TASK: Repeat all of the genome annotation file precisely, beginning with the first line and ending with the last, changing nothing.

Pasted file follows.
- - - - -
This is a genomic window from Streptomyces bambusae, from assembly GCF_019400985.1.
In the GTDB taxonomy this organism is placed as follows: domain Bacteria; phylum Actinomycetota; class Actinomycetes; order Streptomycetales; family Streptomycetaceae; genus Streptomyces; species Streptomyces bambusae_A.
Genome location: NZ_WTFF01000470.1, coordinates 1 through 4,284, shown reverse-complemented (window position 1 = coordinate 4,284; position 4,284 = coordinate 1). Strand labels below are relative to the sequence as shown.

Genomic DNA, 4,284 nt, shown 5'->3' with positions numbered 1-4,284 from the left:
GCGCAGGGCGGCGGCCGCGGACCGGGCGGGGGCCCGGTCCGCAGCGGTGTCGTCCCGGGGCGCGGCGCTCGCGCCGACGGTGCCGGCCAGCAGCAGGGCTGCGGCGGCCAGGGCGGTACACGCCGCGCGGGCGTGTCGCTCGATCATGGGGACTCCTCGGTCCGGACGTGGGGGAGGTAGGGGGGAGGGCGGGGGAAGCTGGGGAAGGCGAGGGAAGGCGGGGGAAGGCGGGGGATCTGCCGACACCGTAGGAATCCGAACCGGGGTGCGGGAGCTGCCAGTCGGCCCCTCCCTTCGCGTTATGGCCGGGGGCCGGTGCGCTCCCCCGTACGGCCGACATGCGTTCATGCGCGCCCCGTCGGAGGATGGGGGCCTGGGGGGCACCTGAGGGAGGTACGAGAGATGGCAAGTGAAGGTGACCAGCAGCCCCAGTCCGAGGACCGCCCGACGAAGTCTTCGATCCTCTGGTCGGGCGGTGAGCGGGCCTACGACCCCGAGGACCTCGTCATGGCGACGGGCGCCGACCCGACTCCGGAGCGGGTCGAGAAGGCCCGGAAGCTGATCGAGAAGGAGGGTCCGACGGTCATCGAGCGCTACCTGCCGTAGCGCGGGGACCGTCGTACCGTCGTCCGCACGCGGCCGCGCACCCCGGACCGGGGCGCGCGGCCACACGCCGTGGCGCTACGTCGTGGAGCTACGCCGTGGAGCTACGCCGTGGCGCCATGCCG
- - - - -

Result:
This is a genomic window from Streptomyces bambusae, from assembly GCF_019400985.1.
In the GTDB taxonomy this organism is placed as follows: domain Bacteria; phylum Actinomycetota; class Actinomycetes; order Streptomycetales; family Streptomycetaceae; genus Streptomyces; species Streptomyces bambusae_A.
Genome location: NZ_WTFF01000470.1, coordinates 1 through 4,284, shown reverse-complemented (window position 1 = coordinate 4,284; position 4,284 = coordinate 1). Strand labels below are relative to the sequence as shown.

Genomic DNA, 4,284 nt, shown 5'->3' with positions numbered 1-4,284 from the left:
GCGCAGGGCGGCGGCCGCGGACCGGGCGGGGGCCCGGTCCGCAGCGGTGTCGTCCCGGGGCGCGGCGCTCGCGCCGACGGTGCCGGCCAGCAGCAGGGCTGCGGCGGCCAGGGCGGTACACGCCGCGCGGGCGTGTCGCTCGATCATGGGGACTCCTCGGTCCGGACGTGGGGGAGGTAGGGGGGAGGGCGGGGGAAGCTGGGGAAGGCGAGGGAAGGCGGGGGAAGGCGGGGGATCTGCCGACACCGTAGGAATCCGAACCGGGGTGCGGGAGCTGCCAGTCGGCCCCTCCCTTCGCGTTATGGCCGGGGGCCGGTGCGCTCCCCCGTACGGCCGACATGCGTTCATGCGCGCCCCGTCGGAGGATGGGGGCCTGGGGGGCACCTGAGGGAGGTACGAGAGATGGCAAGTGAAGGTGACCAGCAGCCCCAGTCCGAGGACCGCCCGACGAAGTCTTCGATCCTCTGGTCGGGCGGTGAGCGGGCCTACGACCCCGAGGACCTCGTCATGGCGACGGGCGCCGACCCGACTCCGGAGCGGGTCGAGAAGGCCCGGAAGCTGATCGAGAAGGAGGGTCCGACGGTCATCGAGCGCTACCTGCCGTAGCGCGGGGACCGTCGTACCGTCGTCCGCACGCGGCCGCGCACCCCGGACCGGGGCGCGCGGCCACACGCCGTGGCGCTACGTCGTGGAGCTACGCCGTGGAGCTACGCCGTGGCGCCATGCCG